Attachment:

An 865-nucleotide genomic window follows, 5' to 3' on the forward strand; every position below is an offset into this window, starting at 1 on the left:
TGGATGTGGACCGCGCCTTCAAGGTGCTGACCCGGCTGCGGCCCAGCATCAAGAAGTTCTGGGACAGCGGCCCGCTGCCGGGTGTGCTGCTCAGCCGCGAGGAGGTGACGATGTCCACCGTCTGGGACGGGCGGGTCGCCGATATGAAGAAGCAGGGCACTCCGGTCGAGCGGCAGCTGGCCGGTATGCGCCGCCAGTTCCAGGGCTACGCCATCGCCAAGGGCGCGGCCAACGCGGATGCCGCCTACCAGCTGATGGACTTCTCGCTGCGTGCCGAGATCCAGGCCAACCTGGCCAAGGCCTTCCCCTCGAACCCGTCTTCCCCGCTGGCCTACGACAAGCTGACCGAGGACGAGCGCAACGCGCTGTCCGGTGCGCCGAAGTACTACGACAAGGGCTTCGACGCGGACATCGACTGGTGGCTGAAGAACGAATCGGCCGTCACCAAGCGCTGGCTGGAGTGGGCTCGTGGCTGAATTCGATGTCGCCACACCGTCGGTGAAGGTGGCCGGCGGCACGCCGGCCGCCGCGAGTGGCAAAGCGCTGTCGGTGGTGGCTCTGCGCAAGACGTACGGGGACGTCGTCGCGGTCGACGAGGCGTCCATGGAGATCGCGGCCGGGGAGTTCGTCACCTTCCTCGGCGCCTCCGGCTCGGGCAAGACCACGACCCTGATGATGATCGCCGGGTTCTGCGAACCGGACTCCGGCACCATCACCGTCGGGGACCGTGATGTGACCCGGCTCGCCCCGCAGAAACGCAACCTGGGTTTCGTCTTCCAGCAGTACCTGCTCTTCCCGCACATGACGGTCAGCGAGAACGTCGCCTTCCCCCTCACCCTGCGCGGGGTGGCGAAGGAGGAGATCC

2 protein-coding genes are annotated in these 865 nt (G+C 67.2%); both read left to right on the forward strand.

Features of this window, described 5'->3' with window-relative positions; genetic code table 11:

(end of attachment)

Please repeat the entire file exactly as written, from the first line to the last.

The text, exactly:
An 865-nucleotide genomic window follows, 5' to 3' on the forward strand; every position below is an offset into this window, starting at 1 on the left:
TGGATGTGGACCGCGCCTTCAAGGTGCTGACCCGGCTGCGGCCCAGCATCAAGAAGTTCTGGGACAGCGGCCCGCTGCCGGGTGTGCTGCTCAGCCGCGAGGAGGTGACGATGTCCACCGTCTGGGACGGGCGGGTCGCCGATATGAAGAAGCAGGGCACTCCGGTCGAGCGGCAGCTGGCCGGTATGCGCCGCCAGTTCCAGGGCTACGCCATCGCCAAGGGCGCGGCCAACGCGGATGCCGCCTACCAGCTGATGGACTTCTCGCTGCGTGCCGAGATCCAGGCCAACCTGGCCAAGGCCTTCCCCTCGAACCCGTCTTCCCCGCTGGCCTACGACAAGCTGACCGAGGACGAGCGCAACGCGCTGTCCGGTGCGCCGAAGTACTACGACAAGGGCTTCGACGCGGACATCGACTGGTGGCTGAAGAACGAATCGGCCGTCACCAAGCGCTGGCTGGAGTGGGCTCGTGGCTGAATTCGATGTCGCCACACCGTCGGTGAAGGTGGCCGGCGGCACGCCGGCCGCCGCGAGTGGCAAAGCGCTGTCGGTGGTGGCTCTGCGCAAGACGTACGGGGACGTCGTCGCGGTCGACGAGGCGTCCATGGAGATCGCGGCCGGGGAGTTCGTCACCTTCCTCGGCGCCTCCGGCTCGGGCAAGACCACGACCCTGATGATGATCGCCGGGTTCTGCGAACCGGACTCCGGCACCATCACCGTCGGGGACCGTGATGTGACCCGGCTCGCCCCGCAGAAACGCAACCTGGGTTTCGTCTTCCAGCAGTACCTGCTCTTCCCGCACATGACGGTCAGCGAGAACGTCGCCTTCCCCCTCACCCTGCGCGGGGTGGCGAAGGAGGAGATCC

2 protein-coding genes are annotated in these 865 nt (G+C 67.2%); both read left to right on the forward strand.

Features of this window, described 5'->3' with window-relative positions; genetic code table 11: